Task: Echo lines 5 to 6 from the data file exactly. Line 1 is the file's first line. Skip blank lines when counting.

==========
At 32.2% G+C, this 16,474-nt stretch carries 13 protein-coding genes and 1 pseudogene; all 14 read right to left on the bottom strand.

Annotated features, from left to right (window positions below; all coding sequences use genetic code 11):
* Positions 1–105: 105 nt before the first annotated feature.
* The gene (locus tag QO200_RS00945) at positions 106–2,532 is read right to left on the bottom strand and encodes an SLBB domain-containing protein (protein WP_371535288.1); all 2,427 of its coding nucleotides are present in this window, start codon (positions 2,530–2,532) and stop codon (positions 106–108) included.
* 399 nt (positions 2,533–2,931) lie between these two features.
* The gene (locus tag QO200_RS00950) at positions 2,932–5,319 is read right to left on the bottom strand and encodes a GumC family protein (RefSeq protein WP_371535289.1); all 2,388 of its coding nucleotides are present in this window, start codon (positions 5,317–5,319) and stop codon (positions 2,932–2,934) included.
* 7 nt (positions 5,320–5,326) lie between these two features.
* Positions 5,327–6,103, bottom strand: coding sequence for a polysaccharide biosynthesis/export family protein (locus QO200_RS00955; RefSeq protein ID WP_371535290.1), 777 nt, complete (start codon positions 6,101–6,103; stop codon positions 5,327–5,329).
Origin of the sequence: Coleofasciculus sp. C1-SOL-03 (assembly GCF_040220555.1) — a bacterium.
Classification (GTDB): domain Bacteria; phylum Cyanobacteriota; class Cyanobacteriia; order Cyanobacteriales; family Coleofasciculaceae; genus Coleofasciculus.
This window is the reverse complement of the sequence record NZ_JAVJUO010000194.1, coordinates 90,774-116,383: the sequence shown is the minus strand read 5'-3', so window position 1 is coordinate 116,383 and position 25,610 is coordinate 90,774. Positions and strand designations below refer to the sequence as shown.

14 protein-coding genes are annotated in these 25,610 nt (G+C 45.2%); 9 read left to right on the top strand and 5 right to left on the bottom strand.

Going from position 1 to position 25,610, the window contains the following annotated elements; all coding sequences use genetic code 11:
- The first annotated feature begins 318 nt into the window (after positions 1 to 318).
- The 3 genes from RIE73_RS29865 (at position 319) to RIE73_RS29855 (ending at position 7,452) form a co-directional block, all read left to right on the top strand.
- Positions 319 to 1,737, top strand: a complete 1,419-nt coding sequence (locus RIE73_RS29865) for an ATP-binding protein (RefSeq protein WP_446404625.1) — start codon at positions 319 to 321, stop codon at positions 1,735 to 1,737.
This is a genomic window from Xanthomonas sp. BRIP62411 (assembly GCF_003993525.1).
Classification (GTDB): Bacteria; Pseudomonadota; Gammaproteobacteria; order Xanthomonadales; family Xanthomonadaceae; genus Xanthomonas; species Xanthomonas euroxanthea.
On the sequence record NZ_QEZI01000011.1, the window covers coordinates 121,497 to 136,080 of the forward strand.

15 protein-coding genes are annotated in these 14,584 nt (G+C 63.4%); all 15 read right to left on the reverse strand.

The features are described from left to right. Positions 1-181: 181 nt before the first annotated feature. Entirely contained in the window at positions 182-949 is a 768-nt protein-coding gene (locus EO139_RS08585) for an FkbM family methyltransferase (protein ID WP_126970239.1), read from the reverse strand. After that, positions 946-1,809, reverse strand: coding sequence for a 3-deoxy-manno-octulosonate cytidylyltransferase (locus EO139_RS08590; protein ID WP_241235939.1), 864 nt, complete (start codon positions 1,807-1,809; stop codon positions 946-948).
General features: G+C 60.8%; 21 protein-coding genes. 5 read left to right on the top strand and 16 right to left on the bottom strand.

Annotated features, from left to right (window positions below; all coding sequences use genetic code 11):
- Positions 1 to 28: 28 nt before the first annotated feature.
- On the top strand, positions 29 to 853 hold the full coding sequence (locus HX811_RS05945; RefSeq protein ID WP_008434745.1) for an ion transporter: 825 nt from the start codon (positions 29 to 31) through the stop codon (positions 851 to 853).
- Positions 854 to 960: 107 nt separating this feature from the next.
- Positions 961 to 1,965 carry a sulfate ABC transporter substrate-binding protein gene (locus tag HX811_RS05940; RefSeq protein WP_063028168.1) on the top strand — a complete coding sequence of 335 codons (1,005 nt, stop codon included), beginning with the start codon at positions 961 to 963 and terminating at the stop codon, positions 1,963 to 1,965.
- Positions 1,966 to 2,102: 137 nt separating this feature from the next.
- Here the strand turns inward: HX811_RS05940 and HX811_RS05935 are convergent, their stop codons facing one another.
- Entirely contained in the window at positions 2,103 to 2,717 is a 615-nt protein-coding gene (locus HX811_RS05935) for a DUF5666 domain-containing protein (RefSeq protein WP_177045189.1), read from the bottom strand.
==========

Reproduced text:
* 399 nt (positions 2,533–2,931) lie between these two features.
* The gene (locus tag QO200_RS00950) at positions 2,932–5,319 is read right to left on the bottom strand and encodes a GumC family protein (RefSeq protein WP_371535289.1); all 2,388 of its coding nucleotides are present in this window, start codon (positions 5,317–5,319) and stop codon (positions 2,932–2,934) included.